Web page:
By Barnaby De Hoedt
Henry Ford’s Model T was famously made partly from hemp bioplastic and powered by hemp biofuel. Now, with battery-powered vehicles starting to replace those that use combustion engines, it has been found that hemp batteries perform eight times better than lithium-ion. Is there anything that this criminally-underused plant can’t do?
The comparison has only been proven on a very small scale. (You weren’t expecting a Silicon Valley conglomerate to do something genuinely groundbreaking were you? They mainly just commercialise stuff that’s been invented or at least funded by the state.) But the results are extremely promising.
The experiment was conducted by Robert Murray Smith – who has built up quite a following on his YouTube channel – of FWG Ltd in Kent. He observed a Volts by Amps curve of both the hemp and lithium batteries and found that the power underneath the hemp cell was a value of 31 while that of the lithium cell had a value of just 4. Although he does not claim to have proven anything, he said that the results of his experiment showed that the performance of the hemp cell is “significantly better” than the lithium cell.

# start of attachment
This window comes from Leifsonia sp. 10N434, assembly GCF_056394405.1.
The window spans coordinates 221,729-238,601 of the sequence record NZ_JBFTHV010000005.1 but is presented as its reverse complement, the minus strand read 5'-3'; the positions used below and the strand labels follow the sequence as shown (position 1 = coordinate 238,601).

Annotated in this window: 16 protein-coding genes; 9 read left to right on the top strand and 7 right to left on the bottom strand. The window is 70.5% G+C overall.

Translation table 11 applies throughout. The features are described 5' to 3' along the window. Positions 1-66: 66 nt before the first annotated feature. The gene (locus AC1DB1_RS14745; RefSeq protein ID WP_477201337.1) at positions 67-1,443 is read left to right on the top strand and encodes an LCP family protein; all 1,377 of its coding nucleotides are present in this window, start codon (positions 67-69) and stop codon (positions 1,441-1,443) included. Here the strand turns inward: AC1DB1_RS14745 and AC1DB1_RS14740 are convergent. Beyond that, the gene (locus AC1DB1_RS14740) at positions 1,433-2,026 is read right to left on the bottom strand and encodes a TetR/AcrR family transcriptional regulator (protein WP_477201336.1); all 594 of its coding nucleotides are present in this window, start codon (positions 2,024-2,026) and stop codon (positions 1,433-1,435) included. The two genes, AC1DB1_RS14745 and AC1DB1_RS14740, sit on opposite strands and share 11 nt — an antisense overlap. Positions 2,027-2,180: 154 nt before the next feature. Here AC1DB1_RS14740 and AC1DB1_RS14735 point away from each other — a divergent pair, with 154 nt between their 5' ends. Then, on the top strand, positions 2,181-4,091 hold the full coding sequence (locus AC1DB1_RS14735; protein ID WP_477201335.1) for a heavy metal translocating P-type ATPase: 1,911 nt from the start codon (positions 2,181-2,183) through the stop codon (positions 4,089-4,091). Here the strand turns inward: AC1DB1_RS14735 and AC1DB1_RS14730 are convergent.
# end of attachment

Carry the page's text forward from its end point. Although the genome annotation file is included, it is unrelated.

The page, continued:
It comes as no real surprise, which is presumably why he conducted the experiment. In 2014, scientists in the US found that waste fibers – ‘shiv’ – from hemp crops can be transformed into “ultrafast” supercapacitors that are “better than graphene”. Graphene is a synthetic carbon material lighter than foil yet bulletproof, but it is prohibitively expensive to make. The hemp version isn’t just better, it costs one-thousandth of the price.
The scientists “cooked” leftover bast fibre – the inner bark of the plant that usually ends up in landfill – into carbon nanosheets in a process called hydrothermal synthesis. “People ask me: why hemp? I say, why not?” said Dr David Mitlin of Clarkson University, New York, in an interview with the BBC. “We’re making graphene-like materials for a thousandth of the price – and we’re doing it with waste.”
Dr. Mitlin’s team recycled the fibers into supercapacitors, energy storage devices that are transforming the way electronics are powered. While conventional batteries store large reservoirs of energy and drip-feed it slowly, supercapacitors can rapidly discharge their entire load.
This makes them ideal in machines that require sharp bursts of power. In electric cars, for example, supercapacitors are used for regenerative braking. Releasing this torrent requires electrodes with high surface area, one of graphene’s many phenomenal properties.
Mitlin says that “you can do really interesting things with bio-waste”. With banana peels, for example, “you can turn them into a dense block of carbon – we call it pseudo-graphite – and that’s great for sodium-ion batteries. But if you look at hemp fibre its structure is the opposite – it makes sheets with high surface area – and that’s very conducive to supercapacitors.”
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